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Injury sidelines local Irish player

Matt Mooney | Thursday, August 26, 2004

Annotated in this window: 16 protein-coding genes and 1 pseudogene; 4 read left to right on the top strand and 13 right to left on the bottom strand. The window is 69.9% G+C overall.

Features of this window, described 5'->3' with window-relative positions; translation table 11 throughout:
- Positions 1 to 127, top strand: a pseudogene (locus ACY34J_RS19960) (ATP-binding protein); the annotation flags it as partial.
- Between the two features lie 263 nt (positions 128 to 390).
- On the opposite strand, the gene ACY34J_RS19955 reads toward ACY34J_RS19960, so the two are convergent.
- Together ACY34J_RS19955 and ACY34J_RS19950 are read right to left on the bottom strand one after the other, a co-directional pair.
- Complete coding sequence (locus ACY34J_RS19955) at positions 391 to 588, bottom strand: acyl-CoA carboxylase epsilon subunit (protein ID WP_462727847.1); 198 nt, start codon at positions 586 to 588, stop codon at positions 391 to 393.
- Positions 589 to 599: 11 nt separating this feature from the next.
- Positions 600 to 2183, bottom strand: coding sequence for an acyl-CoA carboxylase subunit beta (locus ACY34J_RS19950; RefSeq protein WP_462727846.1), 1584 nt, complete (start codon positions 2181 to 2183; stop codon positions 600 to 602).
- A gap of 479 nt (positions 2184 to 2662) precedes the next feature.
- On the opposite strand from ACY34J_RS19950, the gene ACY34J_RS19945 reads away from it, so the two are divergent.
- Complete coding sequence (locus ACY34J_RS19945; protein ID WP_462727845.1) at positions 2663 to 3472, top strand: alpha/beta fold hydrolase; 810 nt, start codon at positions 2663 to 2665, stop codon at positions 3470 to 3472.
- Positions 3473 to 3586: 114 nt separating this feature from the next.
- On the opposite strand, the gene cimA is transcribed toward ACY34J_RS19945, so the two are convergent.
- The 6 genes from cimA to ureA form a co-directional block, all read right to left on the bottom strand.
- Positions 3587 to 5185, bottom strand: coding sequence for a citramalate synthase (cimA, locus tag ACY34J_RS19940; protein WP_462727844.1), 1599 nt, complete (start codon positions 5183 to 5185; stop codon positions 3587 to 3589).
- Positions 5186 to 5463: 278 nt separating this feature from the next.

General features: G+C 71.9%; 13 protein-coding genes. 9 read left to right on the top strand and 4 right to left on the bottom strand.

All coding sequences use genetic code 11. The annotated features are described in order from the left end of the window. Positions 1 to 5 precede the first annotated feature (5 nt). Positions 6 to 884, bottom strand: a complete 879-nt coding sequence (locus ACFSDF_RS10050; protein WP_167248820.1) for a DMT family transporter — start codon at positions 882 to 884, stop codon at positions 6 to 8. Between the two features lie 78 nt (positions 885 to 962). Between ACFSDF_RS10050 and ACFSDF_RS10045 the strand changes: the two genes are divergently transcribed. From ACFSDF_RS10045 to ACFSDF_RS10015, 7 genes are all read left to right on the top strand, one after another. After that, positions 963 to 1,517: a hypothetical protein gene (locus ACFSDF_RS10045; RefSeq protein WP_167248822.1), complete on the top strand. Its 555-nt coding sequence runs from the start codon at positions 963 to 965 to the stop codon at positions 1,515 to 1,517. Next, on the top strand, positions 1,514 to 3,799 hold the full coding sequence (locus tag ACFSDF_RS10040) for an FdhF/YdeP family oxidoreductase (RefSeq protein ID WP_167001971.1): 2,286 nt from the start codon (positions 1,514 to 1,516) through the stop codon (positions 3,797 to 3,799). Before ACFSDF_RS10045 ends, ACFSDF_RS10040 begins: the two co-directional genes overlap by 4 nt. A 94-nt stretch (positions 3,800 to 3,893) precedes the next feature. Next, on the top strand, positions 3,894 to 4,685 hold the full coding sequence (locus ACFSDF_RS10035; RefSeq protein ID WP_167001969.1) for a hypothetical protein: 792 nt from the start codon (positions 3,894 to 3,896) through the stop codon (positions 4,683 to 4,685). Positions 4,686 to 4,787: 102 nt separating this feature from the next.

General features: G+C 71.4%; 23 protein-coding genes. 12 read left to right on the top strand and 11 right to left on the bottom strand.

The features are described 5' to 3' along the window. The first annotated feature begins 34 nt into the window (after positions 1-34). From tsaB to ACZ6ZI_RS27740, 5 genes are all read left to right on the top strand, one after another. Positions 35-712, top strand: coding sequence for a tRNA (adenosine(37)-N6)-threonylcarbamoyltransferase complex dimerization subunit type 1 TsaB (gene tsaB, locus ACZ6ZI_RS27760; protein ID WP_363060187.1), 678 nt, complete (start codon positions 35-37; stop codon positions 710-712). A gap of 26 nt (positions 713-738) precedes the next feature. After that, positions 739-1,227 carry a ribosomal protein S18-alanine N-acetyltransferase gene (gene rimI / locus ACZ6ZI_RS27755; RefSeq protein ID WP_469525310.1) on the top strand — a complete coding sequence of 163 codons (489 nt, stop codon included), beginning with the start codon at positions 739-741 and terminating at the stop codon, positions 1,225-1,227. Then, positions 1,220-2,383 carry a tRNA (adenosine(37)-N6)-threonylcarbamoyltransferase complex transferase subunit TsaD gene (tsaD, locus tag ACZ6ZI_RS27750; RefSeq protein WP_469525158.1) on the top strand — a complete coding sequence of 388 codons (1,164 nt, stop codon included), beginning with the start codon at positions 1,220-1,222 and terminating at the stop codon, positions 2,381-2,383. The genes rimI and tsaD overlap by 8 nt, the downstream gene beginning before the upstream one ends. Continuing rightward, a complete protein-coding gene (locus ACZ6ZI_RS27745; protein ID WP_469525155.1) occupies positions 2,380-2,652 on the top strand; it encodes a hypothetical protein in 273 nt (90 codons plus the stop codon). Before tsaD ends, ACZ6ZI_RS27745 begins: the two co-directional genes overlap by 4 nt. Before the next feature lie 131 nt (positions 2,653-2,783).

As a South Bend resident, freshman Susan Pinnick didn’t need to travel very far to join the Notre Dame women’s soccer team. But due to a summer accident, the former St. Joseph’s High School standout will not take the field for the Irish this year no matter how close she is.Pinnick will not get the chance to compete this year after a van crash on June 12 left her sidelined for the season.While on a trip to Colorado with her Carmel soccer team, the team’s extended passenger van collided with an SUV as both vehicles attempted to change lanes. The van rolled and, of the 17 other members in the van, Pinnick caught the brunt of the injuries, though she has no recollection of the actual accident.”I remember right before the accident, just as the SUV was about to hit us,” she said, “but that’s the last thing I remember.”The doctors in Colorado found that she had a fractured vertebra in addition to a broken right hand and nerve damage in her left arm. She remained in the hospital for 12 days.”The most important thing [the doctors] told me was that I would make a full recovery … and I took it in stride once I realized it could have been a lot worse,” Pinnick said.However, not everyone knew Pinnick could make such a recovery right away, and for coach Randy Waldrum, the worst part was not knowing the severity of the injury.”When you hear ‘broken neck’, you automatically fear the worst like paralysis or other long term effects,” Waldrum said. “Honestly, I don’t think anyone was even thinking about the season.”The injury will not end Pinnick’s career, but is serious enough to end her season before it even begins. She still wears a soft collar neck brace, but that is an upgrade from the supportive halo she had to use after the accident.Currently, she is in the midst of rehabilitating both her arm and her neck at Memorial Hospital.”I have most of the movement back in my arm so right now they’re working on strengthening it without too much strain on the neck,” Pinnick said. “For the neck, we’re just making sure it’s stable. It’s actually been moving a lot quicker than we thought it would.”The doctors told Pinnick it would take six months to a year to be back at full strength, but that doesn’t fill the void of sitting on the sidelines.Pinnick, a high school Parade All-American, will remain on the team’s roster even though Waldrum will not be able to use her on the field.”She’ll be helping us out on the sidelines and bench with stats and other things,” Waldrum said. “Susan still comes to practice everyday and we want her to still feel like a part of this team even if she’s not playing.”Despite sitting out this fall, both Pinnick and Waldrum are anticipating her return next season.”I really miss being out on the field and getting to play,” Pinnick said. “I know I’ll learn a lot just by watching but it’s just not the same as being out on the field.”Waldrum knows that once she does come back, Pinnick will be an impact player.”She’ll be able to help us because she has a different style than a lot of our other attackers. Her style is more attacking the defense head-on and putting pressure on the opposing defenders rather than with your back to the goal like some of our other forwards. It gives us a different look to show our opponents.”